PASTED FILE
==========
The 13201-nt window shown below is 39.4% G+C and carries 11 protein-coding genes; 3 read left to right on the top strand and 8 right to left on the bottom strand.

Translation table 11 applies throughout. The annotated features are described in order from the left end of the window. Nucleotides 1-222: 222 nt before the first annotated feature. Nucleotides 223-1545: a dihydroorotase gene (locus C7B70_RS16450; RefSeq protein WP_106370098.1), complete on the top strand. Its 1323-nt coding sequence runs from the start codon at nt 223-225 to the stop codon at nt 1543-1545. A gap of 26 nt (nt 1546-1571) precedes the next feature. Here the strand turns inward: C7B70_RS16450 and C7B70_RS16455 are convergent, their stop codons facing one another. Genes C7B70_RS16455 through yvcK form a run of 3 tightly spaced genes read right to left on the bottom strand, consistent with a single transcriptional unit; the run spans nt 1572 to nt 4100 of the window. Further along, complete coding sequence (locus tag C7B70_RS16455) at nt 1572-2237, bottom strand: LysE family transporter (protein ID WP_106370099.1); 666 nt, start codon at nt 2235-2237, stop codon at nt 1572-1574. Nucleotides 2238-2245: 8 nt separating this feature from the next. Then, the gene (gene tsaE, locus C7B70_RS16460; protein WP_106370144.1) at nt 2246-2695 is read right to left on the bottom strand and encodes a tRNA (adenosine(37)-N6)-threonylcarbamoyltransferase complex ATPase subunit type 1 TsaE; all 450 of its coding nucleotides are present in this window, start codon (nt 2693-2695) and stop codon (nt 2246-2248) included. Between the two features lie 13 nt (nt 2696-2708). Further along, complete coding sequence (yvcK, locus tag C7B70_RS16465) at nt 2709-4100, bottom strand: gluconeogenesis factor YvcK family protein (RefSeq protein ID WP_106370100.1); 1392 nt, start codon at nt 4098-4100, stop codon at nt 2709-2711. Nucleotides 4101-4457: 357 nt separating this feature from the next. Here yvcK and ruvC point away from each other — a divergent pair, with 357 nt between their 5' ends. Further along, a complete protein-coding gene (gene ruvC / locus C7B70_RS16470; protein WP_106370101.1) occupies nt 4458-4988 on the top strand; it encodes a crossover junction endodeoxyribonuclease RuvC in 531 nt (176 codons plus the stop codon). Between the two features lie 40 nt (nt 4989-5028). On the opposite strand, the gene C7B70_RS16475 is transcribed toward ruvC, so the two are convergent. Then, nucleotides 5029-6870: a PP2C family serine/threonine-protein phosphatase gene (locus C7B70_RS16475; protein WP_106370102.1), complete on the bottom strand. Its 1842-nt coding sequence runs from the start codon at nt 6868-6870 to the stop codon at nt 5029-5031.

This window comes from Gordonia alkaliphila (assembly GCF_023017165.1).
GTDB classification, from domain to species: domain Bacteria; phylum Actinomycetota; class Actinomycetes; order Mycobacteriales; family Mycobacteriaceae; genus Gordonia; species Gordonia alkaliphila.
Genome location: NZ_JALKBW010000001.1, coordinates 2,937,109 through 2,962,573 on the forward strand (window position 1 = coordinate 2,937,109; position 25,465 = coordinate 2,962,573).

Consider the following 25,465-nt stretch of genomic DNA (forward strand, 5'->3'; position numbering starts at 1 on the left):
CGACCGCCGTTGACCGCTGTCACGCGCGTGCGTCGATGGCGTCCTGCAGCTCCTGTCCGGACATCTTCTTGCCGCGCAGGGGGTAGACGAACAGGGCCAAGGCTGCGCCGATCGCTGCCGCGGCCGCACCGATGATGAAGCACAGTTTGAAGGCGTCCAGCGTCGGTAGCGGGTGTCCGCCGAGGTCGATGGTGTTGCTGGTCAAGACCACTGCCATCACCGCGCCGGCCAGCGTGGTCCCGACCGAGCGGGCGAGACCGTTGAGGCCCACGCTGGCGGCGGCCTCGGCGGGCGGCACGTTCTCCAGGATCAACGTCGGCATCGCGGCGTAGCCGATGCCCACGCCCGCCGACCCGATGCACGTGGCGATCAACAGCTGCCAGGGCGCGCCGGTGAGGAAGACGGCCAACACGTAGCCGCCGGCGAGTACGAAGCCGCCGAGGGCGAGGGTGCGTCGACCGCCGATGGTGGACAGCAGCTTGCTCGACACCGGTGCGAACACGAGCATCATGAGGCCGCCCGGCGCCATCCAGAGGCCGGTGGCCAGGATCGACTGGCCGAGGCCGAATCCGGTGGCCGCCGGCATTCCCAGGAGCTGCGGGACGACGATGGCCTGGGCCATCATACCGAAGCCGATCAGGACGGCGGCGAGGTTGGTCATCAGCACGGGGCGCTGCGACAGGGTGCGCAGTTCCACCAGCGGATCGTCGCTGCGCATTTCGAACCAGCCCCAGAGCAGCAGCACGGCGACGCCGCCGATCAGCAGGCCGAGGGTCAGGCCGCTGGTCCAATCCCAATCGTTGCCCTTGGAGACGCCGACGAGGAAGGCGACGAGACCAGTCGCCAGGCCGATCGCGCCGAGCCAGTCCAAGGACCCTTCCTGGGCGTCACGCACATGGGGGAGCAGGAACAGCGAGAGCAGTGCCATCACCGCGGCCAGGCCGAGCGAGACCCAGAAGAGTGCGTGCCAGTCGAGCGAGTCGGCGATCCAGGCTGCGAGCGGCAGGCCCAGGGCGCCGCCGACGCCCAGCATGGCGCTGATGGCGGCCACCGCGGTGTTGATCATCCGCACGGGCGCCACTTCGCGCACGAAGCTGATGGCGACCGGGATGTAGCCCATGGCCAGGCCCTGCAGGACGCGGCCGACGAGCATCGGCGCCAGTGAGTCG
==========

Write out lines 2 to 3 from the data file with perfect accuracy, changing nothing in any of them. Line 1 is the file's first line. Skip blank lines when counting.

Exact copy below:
Translation table 11 applies throughout. The annotated features are described in order from the left end of the window. Nucleotides 1-222: 222 nt before the first annotated feature. Nucleotides 223-1545: a dihydroorotase gene (locus C7B70_RS16450; RefSeq protein WP_106370098.1), complete on the top strand. Its 1323-nt coding sequence runs from the start codon at nt 223-225 to the stop codon at nt 1543-1545. A gap of 26 nt (nt 1546-1571) precedes the next feature. Here the strand turns inward: C7B70_RS16450 and C7B70_RS16455 are convergent, their stop codons facing one another. Genes C7B70_RS16455 through yvcK form a run of 3 tightly spaced genes read right to left on the bottom strand, consistent with a single transcriptional unit; the run spans nt 1572 to nt 4100 of the window. Further along, complete coding sequence (locus tag C7B70_RS16455) at nt 1572-2237, bottom strand: LysE family transporter (protein ID WP_106370099.1); 666 nt, start codon at nt 2235-2237, stop codon at nt 1572-1574. Nucleotides 2238-2245: 8 nt separating this feature from the next. Then, the gene (gene tsaE, locus C7B70_RS16460; protein WP_106370144.1) at nt 2246-2695 is read right to left on the bottom strand and encodes a tRNA (adenosine(37)-N6)-threonylcarbamoyltransferase complex ATPase subunit type 1 TsaE; all 450 of its coding nucleotides are present in this window, start codon (nt 2693-2695) and stop codon (nt 2246-2248) included. Between the two features lie 13 nt (nt 2696-2708). Further along, complete coding sequence (yvcK, locus tag C7B70_RS16465) at nt 2709-4100, bottom strand: gluconeogenesis factor YvcK family protein (RefSeq protein ID WP_106370100.1); 1392 nt, start codon at nt 4098-4100, stop codon at nt 2709-2711. Nucleotides 4101-4457: 357 nt separating this feature from the next. Here yvcK and ruvC point away from each other — a divergent pair, with 357 nt between their 5' ends. Further along, a complete protein-coding gene (gene ruvC / locus C7B70_RS16470; protein WP_106370101.1) occupies nt 4458-4988 on the top strand; it encodes a crossover junction endodeoxyribonuclease RuvC in 531 nt (176 codons plus the stop codon). Between the two features lie 40 nt (nt 4989-5028). On the opposite strand, the gene C7B70_RS16475 is transcribed toward ruvC, so the two are convergent. Then, nucleotides 5029-6870: a PP2C family serine/threonine-protein phosphatase gene (locus C7B70_RS16475; protein WP_106370102.1), complete on the bottom strand. Its 1842-nt coding sequence runs from the start codon at nt 6868-6870 to the stop codon at nt 5029-5031.

This window comes from Gordonia alkaliphila (assembly GCF_023017165.1).